Three provincial accountants’ associations have voluntarily merged into one professional organization.
The Society of Certified Management Accountants of Newfoundland and Labrador, the Certified General Accountants Association of Newfoundland and Labrador, and the Institute of Chartered Accountants of Newfoundland and Labrador (ICANL) recently agreed to unify under the Chartered Professional Accountants designation, bringing together more than 2,000 members and students in the province.
Keith Minaker, CEO of the ICANL, said it’s a significant development for the accounting industry in the province. “It makes the profession stronger in the province, for sure. The fact that the three bodies are going to have common regulatory processes, common standards, and common education programs. We all did the same kind of work. We just had a different designation behind us. ...
“You don’t have three branches of lawyers. You have the law profession, and you may or may not specialize under the legal profession, and accountants are no different.”
The associations are now in the process of beginning the merger, which requires provincial legislation. When the unification is complete, said Minaker, clients won’t notice a difference in services.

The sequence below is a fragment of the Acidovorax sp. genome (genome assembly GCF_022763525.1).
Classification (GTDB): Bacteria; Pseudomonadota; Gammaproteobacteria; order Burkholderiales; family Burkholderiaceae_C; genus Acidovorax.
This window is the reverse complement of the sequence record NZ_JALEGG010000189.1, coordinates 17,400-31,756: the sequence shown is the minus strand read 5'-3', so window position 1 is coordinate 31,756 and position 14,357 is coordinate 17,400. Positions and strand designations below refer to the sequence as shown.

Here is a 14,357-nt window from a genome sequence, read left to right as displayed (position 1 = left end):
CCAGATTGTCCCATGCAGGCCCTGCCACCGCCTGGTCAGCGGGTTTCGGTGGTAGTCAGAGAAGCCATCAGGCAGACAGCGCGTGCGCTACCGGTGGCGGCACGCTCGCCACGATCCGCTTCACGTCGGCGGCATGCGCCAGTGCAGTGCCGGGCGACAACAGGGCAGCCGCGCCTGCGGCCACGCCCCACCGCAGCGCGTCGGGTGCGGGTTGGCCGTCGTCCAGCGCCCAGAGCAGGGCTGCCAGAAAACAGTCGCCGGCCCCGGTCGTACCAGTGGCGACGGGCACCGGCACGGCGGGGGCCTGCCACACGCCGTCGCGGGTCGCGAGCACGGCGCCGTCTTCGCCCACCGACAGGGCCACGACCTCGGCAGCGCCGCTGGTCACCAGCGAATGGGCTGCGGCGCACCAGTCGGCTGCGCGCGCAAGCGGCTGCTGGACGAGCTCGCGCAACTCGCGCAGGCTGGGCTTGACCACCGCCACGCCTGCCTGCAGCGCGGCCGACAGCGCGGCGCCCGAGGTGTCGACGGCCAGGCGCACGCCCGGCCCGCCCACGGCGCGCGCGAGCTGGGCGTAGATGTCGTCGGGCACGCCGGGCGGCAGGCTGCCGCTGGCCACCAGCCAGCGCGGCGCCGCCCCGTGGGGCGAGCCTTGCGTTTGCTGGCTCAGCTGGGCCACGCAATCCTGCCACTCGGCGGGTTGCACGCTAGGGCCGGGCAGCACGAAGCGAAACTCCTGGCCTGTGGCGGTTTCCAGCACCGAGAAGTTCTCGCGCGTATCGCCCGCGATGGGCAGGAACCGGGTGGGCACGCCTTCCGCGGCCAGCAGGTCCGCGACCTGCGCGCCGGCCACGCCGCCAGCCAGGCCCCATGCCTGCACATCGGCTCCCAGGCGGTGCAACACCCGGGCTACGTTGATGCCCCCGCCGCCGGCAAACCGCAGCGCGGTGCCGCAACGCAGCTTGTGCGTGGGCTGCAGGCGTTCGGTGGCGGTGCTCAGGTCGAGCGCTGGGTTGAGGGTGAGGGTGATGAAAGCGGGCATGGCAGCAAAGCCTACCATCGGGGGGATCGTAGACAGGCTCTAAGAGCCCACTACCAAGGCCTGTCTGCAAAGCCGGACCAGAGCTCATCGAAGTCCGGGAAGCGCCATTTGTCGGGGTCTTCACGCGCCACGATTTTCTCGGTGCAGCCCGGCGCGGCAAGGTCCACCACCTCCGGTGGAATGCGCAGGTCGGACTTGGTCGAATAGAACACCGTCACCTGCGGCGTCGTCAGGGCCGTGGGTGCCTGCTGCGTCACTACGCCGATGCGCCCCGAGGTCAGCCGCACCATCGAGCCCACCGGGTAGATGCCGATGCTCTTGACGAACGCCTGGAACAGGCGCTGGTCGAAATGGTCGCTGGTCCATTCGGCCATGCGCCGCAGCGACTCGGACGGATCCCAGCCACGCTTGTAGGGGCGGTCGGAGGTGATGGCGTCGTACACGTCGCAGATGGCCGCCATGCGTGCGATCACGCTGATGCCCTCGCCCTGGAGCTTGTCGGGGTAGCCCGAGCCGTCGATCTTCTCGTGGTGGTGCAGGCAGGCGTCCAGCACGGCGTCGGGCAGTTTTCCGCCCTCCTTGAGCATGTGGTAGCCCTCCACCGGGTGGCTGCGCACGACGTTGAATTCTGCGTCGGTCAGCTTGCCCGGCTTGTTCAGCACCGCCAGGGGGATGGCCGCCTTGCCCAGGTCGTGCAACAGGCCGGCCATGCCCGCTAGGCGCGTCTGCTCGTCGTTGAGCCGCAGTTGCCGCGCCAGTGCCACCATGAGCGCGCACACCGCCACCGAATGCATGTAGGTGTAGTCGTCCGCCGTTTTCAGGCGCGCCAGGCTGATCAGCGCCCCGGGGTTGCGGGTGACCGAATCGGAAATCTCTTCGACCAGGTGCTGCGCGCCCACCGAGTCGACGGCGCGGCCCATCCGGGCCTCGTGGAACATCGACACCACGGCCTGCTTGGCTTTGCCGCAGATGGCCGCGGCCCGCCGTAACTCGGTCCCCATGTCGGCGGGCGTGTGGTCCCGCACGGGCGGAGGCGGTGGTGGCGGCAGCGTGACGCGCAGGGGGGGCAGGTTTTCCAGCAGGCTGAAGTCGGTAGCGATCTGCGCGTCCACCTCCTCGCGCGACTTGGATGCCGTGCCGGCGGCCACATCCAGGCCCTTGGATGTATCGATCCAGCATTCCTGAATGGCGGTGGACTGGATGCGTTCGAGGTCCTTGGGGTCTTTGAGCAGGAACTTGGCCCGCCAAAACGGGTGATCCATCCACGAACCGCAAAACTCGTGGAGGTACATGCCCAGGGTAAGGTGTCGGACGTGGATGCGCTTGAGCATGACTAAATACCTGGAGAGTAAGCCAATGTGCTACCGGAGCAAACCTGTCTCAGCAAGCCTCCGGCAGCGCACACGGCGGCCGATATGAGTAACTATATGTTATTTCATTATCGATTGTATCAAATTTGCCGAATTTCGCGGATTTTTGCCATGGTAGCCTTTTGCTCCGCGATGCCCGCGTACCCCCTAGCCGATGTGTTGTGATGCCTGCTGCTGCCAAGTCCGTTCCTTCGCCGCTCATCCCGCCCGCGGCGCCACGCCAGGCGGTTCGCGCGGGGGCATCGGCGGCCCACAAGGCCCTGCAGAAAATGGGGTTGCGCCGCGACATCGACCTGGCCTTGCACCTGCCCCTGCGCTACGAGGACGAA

“Eventually, when it does happen, when legislation is passed — and again, the change won’t happen until there’s legislation — they’ll see a different name on a door. They may see ‘Joe Accountant, CPA,’ instead of whatever the designation was before, but they won’t see much of a difference.”
Minaker said it’s not the first time the organizations have tried to unify. With this successful effort the result of a “solid commitment.” It’s the first voluntary three-way merger in the industry in Canada, he said.
“There was one in Quebec, but it was put together by the government. They were mandated by the government to unify,” he said. “But in Newfoundland, in our province, we wanted it to happen. We worked really hard to get it to happen, and I think the hard work just showed up.”
Other provinces have or used to have two associations, said Minaker.
“We were the first to actually work together to do a three-way.”